I'll give you an example from my part of the world, this side of the pacific. I live in a small town of some 20,000 people. My neighbor is the local real-estate agent, has been for some 10+ years. Knows everybody, loves the town. One day she said, I'll run for mayor. We said, yeah why not. She had some bright ideas, maybe she could make it happen. She filed her papers. We went to local town hall meetings. She presented her case. The present mayor, not a bad bloke btw, presented his ideas. Audience mulled it over. Then voted. She won. Now she's the mayor & has made the zoning changes that are important in this part of the planet, like keeping the farms a minimum distance away from the houses so the whiffs of the cowdung don't spoil your evening party.
Thing is, it was not particularly hard work to keep democracy functioning. There were no thugs or goons involved. No pamphleteering, no yelling & screaming, quite boring actually. She is not some multimillionaire, has a net worth of some quarter million at best. Lives modestly, drives station wagon.

And in case you think this is just local politics, even at the state level there isn't that much difference. Both the senator who represents us & the congressman regularly email us. We write them back. We talk to them on the phone. They are both literate people, one UG, one PG, from the local university. They come to the uni's & talk to the students, present their case. Its all very boring & blah, see. Its not some mega gigantic soap opera like back home in India where my local MLA is a known murderer ( has actually, literally, committed a murder, not some "alleged" murderer ), the guy who ran opposite him was another thug, both hired goons, painted the town walls with their filthy mugs, broadcast loud speeches all day long, bought off people with saris & biryani, and won the election after considerable violence & cost to taxpayer. Neither kept their promise and the taxpayer is being swindled to this day with no recourse.

Voting for the best alternative will solve any of this?! Not even in your dreams mate. I don't have a solution to your problem, but don't pretend that you do.

Dilip D'Souza said...

Voting for the best alternative will solve any of this?! Not even in your dreams mate. I don't have a solution to your problem, but don't pretend that you do.

Faced with a choice between, on the one hand, waiting for some miraculous change to happen or a messiah to appear or simply bemoaning our state, and on the other, using the tools I have available to me -- I know what I would plump for, every time.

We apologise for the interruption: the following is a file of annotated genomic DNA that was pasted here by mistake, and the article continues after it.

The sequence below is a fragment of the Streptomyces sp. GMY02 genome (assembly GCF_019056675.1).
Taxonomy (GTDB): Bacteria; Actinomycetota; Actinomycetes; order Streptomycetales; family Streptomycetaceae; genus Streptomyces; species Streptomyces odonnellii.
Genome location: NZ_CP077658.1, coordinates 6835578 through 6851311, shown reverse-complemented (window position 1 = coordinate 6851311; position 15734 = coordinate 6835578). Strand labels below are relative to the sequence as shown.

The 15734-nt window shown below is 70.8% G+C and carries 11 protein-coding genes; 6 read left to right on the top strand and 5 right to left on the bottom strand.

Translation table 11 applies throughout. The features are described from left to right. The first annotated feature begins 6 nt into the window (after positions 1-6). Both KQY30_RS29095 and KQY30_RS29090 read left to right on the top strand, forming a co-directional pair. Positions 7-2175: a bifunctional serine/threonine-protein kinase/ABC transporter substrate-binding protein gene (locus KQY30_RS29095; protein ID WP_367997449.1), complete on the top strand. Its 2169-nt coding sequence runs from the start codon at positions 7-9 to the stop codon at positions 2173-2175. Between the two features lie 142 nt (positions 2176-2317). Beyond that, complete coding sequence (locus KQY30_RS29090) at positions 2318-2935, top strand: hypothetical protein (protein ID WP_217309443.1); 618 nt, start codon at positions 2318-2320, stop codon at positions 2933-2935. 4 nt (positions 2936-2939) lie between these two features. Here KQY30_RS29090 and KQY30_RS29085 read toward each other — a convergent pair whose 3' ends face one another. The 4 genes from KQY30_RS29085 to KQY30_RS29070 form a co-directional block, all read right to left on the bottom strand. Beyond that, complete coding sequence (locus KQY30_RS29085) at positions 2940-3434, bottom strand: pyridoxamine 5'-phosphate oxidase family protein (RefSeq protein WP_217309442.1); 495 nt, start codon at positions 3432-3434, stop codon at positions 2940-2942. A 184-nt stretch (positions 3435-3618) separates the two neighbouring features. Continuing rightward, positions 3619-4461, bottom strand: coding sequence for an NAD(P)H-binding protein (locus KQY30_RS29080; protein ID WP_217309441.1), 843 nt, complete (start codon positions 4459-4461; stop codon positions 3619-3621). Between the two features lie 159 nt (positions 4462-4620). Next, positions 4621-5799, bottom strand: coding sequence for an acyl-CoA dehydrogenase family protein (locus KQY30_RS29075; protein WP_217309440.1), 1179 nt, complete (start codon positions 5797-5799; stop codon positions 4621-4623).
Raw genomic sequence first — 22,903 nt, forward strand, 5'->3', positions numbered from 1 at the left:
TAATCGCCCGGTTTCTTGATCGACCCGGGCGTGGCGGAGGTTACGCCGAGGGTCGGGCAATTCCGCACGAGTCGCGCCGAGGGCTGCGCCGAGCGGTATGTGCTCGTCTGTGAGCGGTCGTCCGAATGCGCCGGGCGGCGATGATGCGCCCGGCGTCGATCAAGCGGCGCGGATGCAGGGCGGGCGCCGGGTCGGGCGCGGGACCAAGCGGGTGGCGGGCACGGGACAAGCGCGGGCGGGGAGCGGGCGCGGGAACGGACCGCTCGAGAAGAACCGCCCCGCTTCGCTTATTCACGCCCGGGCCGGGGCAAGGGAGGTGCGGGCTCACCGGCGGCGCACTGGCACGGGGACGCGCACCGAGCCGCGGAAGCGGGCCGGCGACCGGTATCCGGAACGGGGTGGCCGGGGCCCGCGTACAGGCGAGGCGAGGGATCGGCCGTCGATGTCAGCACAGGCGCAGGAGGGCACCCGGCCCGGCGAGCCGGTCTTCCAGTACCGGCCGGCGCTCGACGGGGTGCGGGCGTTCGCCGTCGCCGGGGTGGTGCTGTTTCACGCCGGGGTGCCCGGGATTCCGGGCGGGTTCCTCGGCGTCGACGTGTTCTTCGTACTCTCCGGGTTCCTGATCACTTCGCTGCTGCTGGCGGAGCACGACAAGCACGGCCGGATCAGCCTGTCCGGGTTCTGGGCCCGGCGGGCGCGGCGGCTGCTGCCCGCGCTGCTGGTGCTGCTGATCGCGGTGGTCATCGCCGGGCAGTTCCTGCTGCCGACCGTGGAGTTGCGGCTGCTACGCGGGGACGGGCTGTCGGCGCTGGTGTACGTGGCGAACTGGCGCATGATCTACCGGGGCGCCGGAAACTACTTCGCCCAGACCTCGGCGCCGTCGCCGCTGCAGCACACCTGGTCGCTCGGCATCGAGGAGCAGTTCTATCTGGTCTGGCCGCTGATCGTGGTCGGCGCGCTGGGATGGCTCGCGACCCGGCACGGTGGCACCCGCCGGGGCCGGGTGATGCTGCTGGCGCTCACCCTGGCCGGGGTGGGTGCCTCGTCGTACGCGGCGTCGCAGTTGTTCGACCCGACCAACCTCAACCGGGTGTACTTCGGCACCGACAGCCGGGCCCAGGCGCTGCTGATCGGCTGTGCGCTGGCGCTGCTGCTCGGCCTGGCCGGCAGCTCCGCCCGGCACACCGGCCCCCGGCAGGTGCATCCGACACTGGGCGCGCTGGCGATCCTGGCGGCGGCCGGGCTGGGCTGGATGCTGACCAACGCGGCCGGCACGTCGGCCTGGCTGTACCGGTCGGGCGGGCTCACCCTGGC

Arby K said...

@ The last Anonymous commenter & Dilip : The solution to Anonymous comment is obvious and is the same I stated earlier. In India, if a person chose to contest an election, s/he will find it difficult to form a government or be in a position of power without outside help, because it is not the people who directly elect their leader, but it is the representatives.
When u look at a Mayoral election, u don't need a messiah or a God to come up, just an everyday human being can come up and get work done, if ppl are not happy with the current set of choices. Provided the system allows for it. In India, it doesn't, but in US it does.

Anonymous said...

WOBM,

you christists are clever.The Govt should be shown to be bumbling as your white christist masters want Hindoos to be always.

The Govt should do nothing against people of Abrahamic faith while the infidels are subjected to blood bath.

The evil when an indian is brainwashed into the christ cult.I must give it to your british/american christist masters.

S.Murali

Anonymous said...

The general greviance is--'But whom do you wish to vote for :'

---Well either choose the one's available indeginiously for the present or wait for the Taliban...lol

Anonymous said...

What are the options?
1. Vote for someone
2. Protest Vote
3. Do nothing.
Its easy to keep complaining, why not pick something and go with it instead of looking for someone to put the blame on. If you have been picking option 3 and plan to continue with more of the same, then there is no more reason to read and write at these blogs.. Just go back to your safe world and watch some daily soaps.

Sanjana said...

Nice article. I think people forget that our government is a cancer that we've allowed to grow for the past 61 years. Voting in one election will not undo our past, but everyone must realize that there are no short term solutions here. You have to be in for the long haul.. Slowly but surely as awareness grows and people start becoming more involved in the political process (and by this I mean just basic civic awareness - like not falling those rule 49-O forwards), there will be a change for the better.

jai_choorakkot said...

An article on the state of Indian democracy that is simultaneously funny and saddening, by TVR Shenoy

http://www.rediff.com/news/2009/jan/08-the-depths-indian-democracy-has-fallen-to.htm

Anonymous said...

Jesus was a bastard.Or he was a myth created by paul and a declining roman empire.

You should be ashamed of your christist name D'Souza.You claim to fight for justice.

Do you have the honesty to give up the sign of slavery-your name D'Souza.

I would then be ready to accept your pretensions.

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Anonymous said...

Ah, the land of the free!
You have the right to free speech as long as you speak English.